Emmy nominated writer, producer, and cartoonist Seven Fischer. Photo by Robert Tolchin

Emmy nominated writer, producer, and cartoonist Steven Fischer. Photo by Robert Tolchin

Creativity is a natural part of being human. As the educator Ken Robinson notes, it’s not an ability a person has or doesn’t have. It’s inherent; it’s just a matter of understanding how the creative process works and exercising it each day. The idea generator inside of us can grow strong and healthy if we condition it.
We’ll experience some of these creativity exercises in Unleash Your Creative Potential, a creativity/storytelling workshop I present on Tuesday, June 23, 2015 at Colorado Free University. We’ll use drawing and writing exercises to develop original characters and a personal story.
I began my career in the arts in 1990 as a cartoonist. Over the years that work evolved into animation and live action films for Maryland Public Television/PBS, Oprah Winfrey Network, Nextel and many others, working on projects with some pretty notable artistic heavyweights: Martin Scorsese, Mariska Hargitay, Brian Cox, and Bill Melendez among them. The discoveries I’ve made in that time make up the backbone of what we’ll experience on June 23.
Here are three essential habits we’ll exercise that I believe help develop our natural creativity.


As creators (especially of fictional characters) we must be inquisitive about our characters. If you don’t care enough to try and get to know your character your audience certainly never will.
The Second City Training Center in Chicago, the legendary comedy center that helped launch Dan Aykroyd, Gilda Radner, John Candy, Mike Meyers, Chris Farley and so many other gifted comics, recently asked me to present a workshop on bringing characters to life.
One student had a character in his original story that wasn’t fully developing. It was a witch, and she lived on a mountain. She was planning to poison the protagonist. The writer struggled to establish her motivation.
I grilled him with all sorts of questions about the witch. What does her house look like? How does she move when she walks? What’s her voice sound like? Why does she hate the protagonist so much? Why does she want to poison her?
It led to this question: How are her potions made? The writer hadn’t considered this yet. He started imagining the wild herbs that grew on the mountainside and the daily ritual the witch had in collecting them. In his mind he saw her hand picking the herbs. It was a soft, delicate hand, and that image alone gave him new insight about the character.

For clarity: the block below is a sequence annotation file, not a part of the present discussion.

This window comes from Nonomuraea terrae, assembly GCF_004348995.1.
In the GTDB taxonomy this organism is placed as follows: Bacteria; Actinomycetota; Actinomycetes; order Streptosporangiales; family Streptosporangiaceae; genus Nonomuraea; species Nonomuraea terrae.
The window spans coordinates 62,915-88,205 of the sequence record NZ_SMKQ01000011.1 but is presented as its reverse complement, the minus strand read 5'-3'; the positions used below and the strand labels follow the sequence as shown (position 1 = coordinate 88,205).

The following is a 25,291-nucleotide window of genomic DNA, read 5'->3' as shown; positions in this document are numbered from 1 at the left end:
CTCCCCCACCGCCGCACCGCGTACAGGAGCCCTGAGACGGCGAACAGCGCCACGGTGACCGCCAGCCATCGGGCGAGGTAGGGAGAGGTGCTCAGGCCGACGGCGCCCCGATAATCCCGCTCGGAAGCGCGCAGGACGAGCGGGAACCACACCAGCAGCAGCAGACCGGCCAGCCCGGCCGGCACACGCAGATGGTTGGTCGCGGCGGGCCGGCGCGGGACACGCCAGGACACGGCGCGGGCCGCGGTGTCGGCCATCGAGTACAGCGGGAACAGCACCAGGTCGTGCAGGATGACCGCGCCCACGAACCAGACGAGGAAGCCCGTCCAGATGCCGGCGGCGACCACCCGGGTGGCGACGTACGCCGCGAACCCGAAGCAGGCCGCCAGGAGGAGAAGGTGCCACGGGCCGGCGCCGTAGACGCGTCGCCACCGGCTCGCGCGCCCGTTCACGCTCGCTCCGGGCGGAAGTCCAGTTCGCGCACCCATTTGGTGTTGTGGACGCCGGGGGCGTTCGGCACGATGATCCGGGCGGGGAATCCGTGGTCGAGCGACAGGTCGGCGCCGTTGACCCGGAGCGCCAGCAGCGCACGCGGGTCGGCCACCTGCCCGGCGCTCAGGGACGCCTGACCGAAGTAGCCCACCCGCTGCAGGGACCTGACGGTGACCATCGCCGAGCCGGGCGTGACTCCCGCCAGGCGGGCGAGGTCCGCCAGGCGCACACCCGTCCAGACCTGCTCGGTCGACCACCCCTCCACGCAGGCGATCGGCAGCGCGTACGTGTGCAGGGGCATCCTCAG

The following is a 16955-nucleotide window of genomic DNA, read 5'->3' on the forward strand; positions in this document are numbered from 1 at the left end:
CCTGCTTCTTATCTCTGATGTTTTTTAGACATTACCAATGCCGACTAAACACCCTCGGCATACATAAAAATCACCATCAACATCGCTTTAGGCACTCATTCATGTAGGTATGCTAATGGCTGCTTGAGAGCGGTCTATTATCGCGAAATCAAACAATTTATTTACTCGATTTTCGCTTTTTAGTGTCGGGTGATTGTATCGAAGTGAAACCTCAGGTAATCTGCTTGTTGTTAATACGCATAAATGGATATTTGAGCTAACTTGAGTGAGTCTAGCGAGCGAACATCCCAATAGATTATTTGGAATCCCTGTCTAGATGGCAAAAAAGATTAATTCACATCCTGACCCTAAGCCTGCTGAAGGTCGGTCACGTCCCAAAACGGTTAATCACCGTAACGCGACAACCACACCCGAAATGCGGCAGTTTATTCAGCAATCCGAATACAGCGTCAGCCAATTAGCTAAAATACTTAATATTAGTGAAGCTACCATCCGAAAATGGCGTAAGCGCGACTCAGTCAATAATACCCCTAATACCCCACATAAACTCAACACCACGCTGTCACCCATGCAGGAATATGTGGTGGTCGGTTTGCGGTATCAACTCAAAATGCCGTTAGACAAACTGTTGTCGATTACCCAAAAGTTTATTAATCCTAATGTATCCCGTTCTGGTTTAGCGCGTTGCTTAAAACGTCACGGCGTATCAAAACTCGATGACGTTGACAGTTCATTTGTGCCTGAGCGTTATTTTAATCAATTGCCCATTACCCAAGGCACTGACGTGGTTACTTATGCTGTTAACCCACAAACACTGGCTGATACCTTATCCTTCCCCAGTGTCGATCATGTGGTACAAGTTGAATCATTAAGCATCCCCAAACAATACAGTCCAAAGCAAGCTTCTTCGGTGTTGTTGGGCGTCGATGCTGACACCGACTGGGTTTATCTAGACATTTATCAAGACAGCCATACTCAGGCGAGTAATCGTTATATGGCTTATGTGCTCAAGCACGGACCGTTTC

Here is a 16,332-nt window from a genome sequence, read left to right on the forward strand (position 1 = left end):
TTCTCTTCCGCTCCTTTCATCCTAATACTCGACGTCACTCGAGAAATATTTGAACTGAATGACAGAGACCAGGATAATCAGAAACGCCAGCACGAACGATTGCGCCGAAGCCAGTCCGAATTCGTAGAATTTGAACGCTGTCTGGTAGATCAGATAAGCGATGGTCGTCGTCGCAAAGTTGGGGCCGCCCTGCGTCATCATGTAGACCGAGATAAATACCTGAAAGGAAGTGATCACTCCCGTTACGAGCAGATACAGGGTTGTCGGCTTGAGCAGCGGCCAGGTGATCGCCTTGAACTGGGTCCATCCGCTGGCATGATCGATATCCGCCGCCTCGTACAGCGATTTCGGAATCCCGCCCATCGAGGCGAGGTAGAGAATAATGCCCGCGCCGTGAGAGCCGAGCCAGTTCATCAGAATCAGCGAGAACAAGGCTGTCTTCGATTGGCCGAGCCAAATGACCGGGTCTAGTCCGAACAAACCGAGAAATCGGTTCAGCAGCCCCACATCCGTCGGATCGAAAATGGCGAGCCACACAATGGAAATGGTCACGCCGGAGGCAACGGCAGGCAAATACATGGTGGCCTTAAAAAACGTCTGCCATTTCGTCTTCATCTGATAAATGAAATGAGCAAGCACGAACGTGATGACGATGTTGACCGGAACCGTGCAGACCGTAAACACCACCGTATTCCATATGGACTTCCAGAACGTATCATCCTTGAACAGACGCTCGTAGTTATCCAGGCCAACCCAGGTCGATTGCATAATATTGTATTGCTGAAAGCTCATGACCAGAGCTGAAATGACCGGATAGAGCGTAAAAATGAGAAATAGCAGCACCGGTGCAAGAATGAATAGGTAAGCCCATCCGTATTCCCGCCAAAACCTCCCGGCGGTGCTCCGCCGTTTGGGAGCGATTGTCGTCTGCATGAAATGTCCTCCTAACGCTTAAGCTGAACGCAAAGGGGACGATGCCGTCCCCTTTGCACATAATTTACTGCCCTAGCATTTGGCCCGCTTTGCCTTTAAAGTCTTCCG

I unleashed another barrage of questions. It led to this: How does the witch know the protagonist? This struck a nerve. The writer hadn’t fully explored this aspect yet. He knew she was a relative, a sister. Great! I said. What were the sisters like growing up? Were they close? The wheels started turning in the writer’s mind as he began imagining their early lives – and it was so exciting for both of us to see discoveries made right before our eyes!
The questions not only helped the writer better understand his character, they generated ideas for new scenes that brought the story to life and moved the plot forward.


We must be playful and open to new ideas. Negativity is the enemy of creativity. It will kill an idea before it ever has a chance to live. Responses like “No!” “That’s stupid.” “That won’t work, because…” are not helpful in the early stages of generating ideas. Arguably, critiques are important at a later stage of the creative process (when we refine our ideas), but when we are generating ideas criticism only impedes and prevents our ideas from developing.
Don’t be too quick to reject an idea. No matter how impossible, implausible, outrageous, or silly it appears, keep going. Keep asking questions and spontaneously, playfully explore the answers. You will be stimulated by where it takes the story.

Trust your instincts

They will not steer you wrong. It’s imperative we listen to that little voice inside of us because it helps infuse our work with personal perspective. It leads us to some place deep inside and let’s us access our uniqueness. And that gives a work its strength.
These are the kinds of ideas we will explore in my creativity workshop, Tuesday, June 23, 2015 at Colorado Free University. I hope you’ll join us!
Steven Fischer is a two-time Emmy nominated writer/producer/director known for the films Freedom Dance with Mariska Hargitay and Old School New School with Brian Cox (watch Old School New School). Cartoon lovers can check out his new cartoon book, The Wonderful, Happy, Cartoony World of Steve & Bluey at http://www.steveandbluey.com
Register for Steven’s Unleash Your Creative Potential event on Tuesday, June 23, 2015 6:30-8:30pm.